While serving as a first lieutenant, Whiteley’s troops traversed France, recapturing cities from the Axis forces. During an attack near Sigolsheim on Dec. 27, 1944, Whiteley’s left arm was injured as Company L worked to clear buildings of enemies. Disregarding his pain, Whiteley continued storming houses and killing enemy forces. Before medical personnel could convince him to seek safety, Whiteley suffered eye damage from a shell fragment but continued fighting.

After his honorable discharge and medical treatment, Whiteley was awarded The Medal of Honor on Aug. 23, 1945.

Returning to civilian life, he began lecturing for freshmen-level agronomy classes at Texas A&M. In 1948, he completed his master’s degree at North Carolina State, then applied for professorship at Texas A&M, where he received his doctorate in soil physics in 1959.

While on campus, Whiteley supported full integration of the university and ending required Corps membership. In 1962, he was nominated to speak at the campus Muster ceremony.

Turney W. Leonard, ’42

A top student at Texas A&M, Turney Leonard, ’42, graduated with his bachelor’s degree in agriculture before reporting for active duty with the Army. Lt. Leonard and the 893rd Tank Destroyer Battalion joined the battle in France in July 1944.

In early November 1944, during a battle in the Hüertgen Forest, Leonard exposed himself to heavy fire while scouting for enemy troops. With other units in shambles due to the deaths of their officers, Leonard took charge and led them into battle, destroying six German tanks. Leonard suffered a grievous injury to his arm from a high-explosive shell, then disappeared. Since Leonard was missing in action, his family was presented with his Medal of Honor on Sept. 1, 1945.

In 1949, units tasked with recovering American bodies from the war zone heard about a farmer’s dugout shelter used as a command post during the Hüertgen Forest battle. The team uncovered Leonard’s body buried by cave-ins and tank tracks. In January 1950, Leonard’s family was informed, and his remains were subsequently laid to rest in Grove Hill Memorial Park Cemetery in Dallas.

William G. Harrell, ’43

The seventh Aggie Medal of Honor recipient attended Texas A&M for two years before leaving for financial reasons. Then, in July 1942, Sgt. William Harrell, ’43, enlisted in the Marine Corps to fight in the Pacific Theater.

Twelve days into the invasion of Iwo Jima, on March 3, 1945, Harrell and Pvt. Andrew Carter were attacked while on guard in the early morning. Carter was forced to fetch a replacement rifle, but in his absence, a grenade blast injured Harrell’s thigh and left hand. Carter returned only to be confronted by two Japanese soldiers. Harrell ordered Carter to get to safety. Two more enemy intruders breached the foxhole, placing a grenade next to Harrell’s head. To their surprise, Harrell managed to kill one of the men and shove the grenade at the second. The explosion killed the enemy, but also took Harrell’s right hand.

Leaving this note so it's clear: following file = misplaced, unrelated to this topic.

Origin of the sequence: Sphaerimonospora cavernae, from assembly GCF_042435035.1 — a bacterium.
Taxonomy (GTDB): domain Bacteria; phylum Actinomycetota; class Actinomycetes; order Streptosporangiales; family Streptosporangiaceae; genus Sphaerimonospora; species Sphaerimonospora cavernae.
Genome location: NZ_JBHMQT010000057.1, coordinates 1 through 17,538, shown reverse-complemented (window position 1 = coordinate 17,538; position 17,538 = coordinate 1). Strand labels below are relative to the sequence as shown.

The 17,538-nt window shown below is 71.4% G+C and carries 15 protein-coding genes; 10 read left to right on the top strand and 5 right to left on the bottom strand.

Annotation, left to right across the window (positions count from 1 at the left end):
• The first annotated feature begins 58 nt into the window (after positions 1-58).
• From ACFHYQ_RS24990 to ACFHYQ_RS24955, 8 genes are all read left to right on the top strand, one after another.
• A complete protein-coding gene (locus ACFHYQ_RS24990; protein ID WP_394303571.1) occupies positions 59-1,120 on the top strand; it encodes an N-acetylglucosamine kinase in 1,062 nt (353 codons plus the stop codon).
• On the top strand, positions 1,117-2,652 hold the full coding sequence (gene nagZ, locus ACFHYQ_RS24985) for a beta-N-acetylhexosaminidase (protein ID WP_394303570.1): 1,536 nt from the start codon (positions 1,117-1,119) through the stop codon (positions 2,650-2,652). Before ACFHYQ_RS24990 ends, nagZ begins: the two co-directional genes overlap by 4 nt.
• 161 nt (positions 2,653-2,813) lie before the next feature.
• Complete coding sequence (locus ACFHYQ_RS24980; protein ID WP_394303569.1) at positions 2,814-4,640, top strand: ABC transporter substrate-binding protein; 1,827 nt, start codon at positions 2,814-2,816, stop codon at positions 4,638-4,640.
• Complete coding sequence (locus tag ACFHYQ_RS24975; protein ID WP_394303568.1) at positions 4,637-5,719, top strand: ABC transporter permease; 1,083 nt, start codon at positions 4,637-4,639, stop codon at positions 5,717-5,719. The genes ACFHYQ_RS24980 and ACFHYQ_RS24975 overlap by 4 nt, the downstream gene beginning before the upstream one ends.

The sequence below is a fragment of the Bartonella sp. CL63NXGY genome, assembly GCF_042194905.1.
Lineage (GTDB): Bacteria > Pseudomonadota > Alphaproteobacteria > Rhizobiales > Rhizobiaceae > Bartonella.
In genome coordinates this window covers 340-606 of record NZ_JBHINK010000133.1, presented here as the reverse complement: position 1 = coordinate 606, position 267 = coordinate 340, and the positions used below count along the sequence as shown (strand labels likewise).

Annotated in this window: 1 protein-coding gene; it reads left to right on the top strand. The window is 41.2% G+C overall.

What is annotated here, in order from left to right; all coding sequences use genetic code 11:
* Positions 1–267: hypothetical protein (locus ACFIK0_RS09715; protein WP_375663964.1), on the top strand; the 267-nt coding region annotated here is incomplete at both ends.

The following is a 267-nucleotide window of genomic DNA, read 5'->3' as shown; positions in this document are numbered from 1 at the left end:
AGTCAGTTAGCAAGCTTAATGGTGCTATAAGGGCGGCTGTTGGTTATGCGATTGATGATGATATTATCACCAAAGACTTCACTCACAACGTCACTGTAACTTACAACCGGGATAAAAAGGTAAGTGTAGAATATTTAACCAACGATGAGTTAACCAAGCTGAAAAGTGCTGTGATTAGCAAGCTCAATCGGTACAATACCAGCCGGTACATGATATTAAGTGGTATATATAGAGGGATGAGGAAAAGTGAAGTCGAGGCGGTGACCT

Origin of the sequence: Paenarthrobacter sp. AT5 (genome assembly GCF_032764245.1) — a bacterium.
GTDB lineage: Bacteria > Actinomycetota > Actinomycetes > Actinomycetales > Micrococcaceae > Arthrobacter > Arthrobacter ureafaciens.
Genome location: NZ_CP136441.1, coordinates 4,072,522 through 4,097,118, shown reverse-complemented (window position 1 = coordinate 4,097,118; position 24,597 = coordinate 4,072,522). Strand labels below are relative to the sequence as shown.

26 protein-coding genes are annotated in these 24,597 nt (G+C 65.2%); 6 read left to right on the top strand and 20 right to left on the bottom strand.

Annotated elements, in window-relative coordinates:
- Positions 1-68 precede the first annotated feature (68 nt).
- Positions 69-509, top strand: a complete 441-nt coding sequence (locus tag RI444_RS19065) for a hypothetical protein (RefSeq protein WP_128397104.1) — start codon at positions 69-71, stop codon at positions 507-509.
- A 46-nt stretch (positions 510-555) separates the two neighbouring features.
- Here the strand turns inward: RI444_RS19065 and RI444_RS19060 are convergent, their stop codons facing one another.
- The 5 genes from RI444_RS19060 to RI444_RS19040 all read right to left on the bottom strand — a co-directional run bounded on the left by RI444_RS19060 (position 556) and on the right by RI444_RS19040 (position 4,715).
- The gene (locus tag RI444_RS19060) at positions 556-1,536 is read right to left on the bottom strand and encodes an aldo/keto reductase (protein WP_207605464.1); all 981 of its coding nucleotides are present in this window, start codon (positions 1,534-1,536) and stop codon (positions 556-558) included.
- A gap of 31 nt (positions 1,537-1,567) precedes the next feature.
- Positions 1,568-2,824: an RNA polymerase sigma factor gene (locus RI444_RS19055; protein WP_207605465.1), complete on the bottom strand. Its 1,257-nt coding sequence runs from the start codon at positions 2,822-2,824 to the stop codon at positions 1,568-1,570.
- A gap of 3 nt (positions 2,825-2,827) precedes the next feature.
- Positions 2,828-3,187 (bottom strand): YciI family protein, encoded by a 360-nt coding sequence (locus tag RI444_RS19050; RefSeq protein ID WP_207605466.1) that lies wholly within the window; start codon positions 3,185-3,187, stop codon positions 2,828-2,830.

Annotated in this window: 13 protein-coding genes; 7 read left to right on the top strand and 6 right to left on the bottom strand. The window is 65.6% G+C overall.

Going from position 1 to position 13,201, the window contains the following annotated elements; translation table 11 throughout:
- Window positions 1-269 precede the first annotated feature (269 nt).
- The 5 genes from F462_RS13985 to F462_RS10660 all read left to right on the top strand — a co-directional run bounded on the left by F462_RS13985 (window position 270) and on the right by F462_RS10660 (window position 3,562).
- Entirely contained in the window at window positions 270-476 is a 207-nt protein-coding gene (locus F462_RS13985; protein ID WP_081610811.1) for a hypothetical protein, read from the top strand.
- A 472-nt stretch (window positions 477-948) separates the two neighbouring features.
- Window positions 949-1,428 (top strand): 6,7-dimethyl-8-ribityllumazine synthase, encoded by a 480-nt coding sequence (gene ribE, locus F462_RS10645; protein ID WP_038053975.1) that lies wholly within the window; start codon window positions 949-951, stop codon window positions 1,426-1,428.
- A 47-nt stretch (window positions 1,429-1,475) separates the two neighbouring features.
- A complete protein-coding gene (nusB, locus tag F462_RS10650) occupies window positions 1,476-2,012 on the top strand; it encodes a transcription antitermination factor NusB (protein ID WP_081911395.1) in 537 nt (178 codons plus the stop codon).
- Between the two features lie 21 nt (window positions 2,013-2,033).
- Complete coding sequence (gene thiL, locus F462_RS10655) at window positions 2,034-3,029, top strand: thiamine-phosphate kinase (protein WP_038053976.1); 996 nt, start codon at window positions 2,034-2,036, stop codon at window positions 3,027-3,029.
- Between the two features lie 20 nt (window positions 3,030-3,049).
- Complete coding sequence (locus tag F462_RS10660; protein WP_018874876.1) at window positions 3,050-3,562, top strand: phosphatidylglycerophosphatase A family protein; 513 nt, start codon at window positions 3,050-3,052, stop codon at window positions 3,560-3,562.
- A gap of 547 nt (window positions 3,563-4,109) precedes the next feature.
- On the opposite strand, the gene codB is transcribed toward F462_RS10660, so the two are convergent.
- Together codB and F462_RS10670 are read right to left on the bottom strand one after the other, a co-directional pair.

After being rescued by Carter, Harrell was awarded the Medal of Honor on Oct. 5, 1945.

Clarence E. Sasser, ’73

Unlike the other Medal of Honor recipients, Clarence Sasser, ’73,fought in the Vietnam War and didn’t attend Texas A&M until after his service. Sasser studied chemistry part-time at the University of Houston until 1967 when he was drafted into the Army as a private first class and medic.

Amid a search and destroy mission in Vietnam on Jan. 10, 1968, 12 helicopters were attacked, forcing an emergency landing. Thirty men suffered injuries or death upon touchdown, including Sasser, who was shot in the right leg. Sasser pulled himself through the flooded paddy, helping every soldier he could until supplies ran out. Though medics were high-profile targets with distinctive bags, Sasser dragged one colleague to safety and was returning for another when a mortar shell struck nearby and peppered him with shrapnel. Sasser kept working, refusing any medical aid for himself. Eighteen hours after the assault began, backup evacuated the survivors, of which Sasser was the only living medic.

On March 7, 1969, Sasser became one of 20 African American soldiers to receive a Medal of Honor from the Vietnam War. Texas A&M President James Earl Rudder ’32 invited Sasser to attend Texas A&M in 1969, but he left after one semester to work at an oil refinery before transferring to the Department of Veterans Affairs in Houston.

In 2014, Sasser received an honorary doctoral degree from Texas A&M — an award bestowed on only 66 individuals in university history.

A&M pays tribute to these eight Aggies in the Hall of Honor in the Memorial Student Center.

This weekend, we honor and remember them — and all Americans who died serving our country.

Gen. George S. Patton said, “It is foolish and wrong to mourn the men who died. Rather we should thank God that such men lived.”

And we do: We thank God for each and every one of them, and we remember the families who mourn them.

God bless.

And thank you.